White House says it sees no change in US-China relations
The White House on Tuesday brushed off bellicose rhetoric from China that the United States risked a confrontation with Beijing, saying Washington was not seeking a conflict and saw no change in US-Chinese relations.
Mr John Kirby, the White House national security spokesman, responded to China’s foreign minister’s warning to Washington to change its “distorted” attitude or risk conflict.
“We seek a strategic competition with China. We do not seek conflict,” Mr Kirby told reporters.
“We aim to compete and we aim to win that competition with China but we absolutely want to keep it at that level.”
Erdogan rival vows to ‘end madness’ at election in May
President Recep Tayyip Erdogan’s newly anointed rival in May elections pledged on Tuesday to “end this madness” and turn Turkey into a peaceful nation in which its various communities get along.
Mr Kemal Kilicdaroglu emerged victorious on Monday from a bruising leadership battle between the heads of six parties united in the single goal of ending Mr Erdogan’s two-decade domination of his nation of 86 million people.
The bookish 74-year-old leader of the secular CHP party offers a study of contrasts to Mr Erdogan – a bombastic speaker and pious Muslim whose catchy charisma is offset by worries about his commitment to human rights.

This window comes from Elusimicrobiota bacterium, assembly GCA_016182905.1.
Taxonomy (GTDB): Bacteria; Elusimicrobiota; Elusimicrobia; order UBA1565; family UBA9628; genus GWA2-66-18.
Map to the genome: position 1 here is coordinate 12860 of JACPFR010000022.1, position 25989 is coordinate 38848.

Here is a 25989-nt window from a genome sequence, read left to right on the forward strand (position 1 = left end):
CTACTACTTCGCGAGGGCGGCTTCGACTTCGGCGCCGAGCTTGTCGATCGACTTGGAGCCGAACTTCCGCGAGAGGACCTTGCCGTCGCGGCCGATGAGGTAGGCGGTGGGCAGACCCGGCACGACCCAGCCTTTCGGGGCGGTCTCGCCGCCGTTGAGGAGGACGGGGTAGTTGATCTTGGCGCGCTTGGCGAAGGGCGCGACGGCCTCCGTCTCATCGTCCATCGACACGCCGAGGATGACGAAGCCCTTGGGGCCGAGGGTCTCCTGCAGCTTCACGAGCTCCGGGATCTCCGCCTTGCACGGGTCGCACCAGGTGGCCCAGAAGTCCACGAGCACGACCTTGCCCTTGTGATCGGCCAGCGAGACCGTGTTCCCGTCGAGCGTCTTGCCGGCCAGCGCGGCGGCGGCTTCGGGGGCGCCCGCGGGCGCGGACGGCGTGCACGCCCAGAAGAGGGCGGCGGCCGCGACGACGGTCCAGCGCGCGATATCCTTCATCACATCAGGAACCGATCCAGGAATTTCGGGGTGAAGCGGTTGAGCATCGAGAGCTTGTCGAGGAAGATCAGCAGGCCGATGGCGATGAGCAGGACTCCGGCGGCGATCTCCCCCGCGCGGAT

More Ukrainian units claim raids on Russian soil
At a memorial service on Tuesday for four Ukrainians killed last year while carrying out a raid on Russian territory, ordinary soldiers rubbed shoulders with volunteer fighters of the Brotherhood Battalion to which those killed belonged.
The ceremony, at the historic gold-domed St Michael’s cathedral in central Kyiv, underlined the unclear relationship between irregular groups and Ukraine’s formal armed forces fighting against Russia.
The groups’ role in the war is the focus of increasing scrutiny, after several videos purporting to show cross-border sabotage raids into Russian territory have surfaced and the Kremlin has raised the alarm over the security threat.
Two Americans kidnapped by gunmen in Mexico found dead
Two of four Americans kidnapped by gunmen on Friday after they drove into north-east Mexico have been found dead, and the two survivors have returned to the United States, the local government said on Tuesday.
“Of the four, two of them have died, there’s one person injured, and the other person is alive,” Mr Americo Villarreal, governor of the border state of Tamaulipas where the four crossed into, said on a call with Mexican President Andres Manuel Lopez Obrador, as the latter held a daily news conference.
Later, Tamaulipas’ Attorney-General Irving Barrios said on Twitter that the two surviving Americans had been handed over to US officials at the border with Texas.
Football: Chelsea reach Champions League q-finals
Chelsea kept their season alive by beating Borussia Dortmund 2-0 at Stamford Bridge to progress to the quarter-finals of the Champions League 2-1 on aggregate on Tuesday.
Raheem Sterling and Kai Havertz, with a twice-taken penalty, got the goals as the Blues relieved the pressure on manager Graham Potter.
The Englishman’s job was on the line after a season that has so far failed to deliver any return on a world-record injection of over £300 million (S$480 million) in one season on new signings.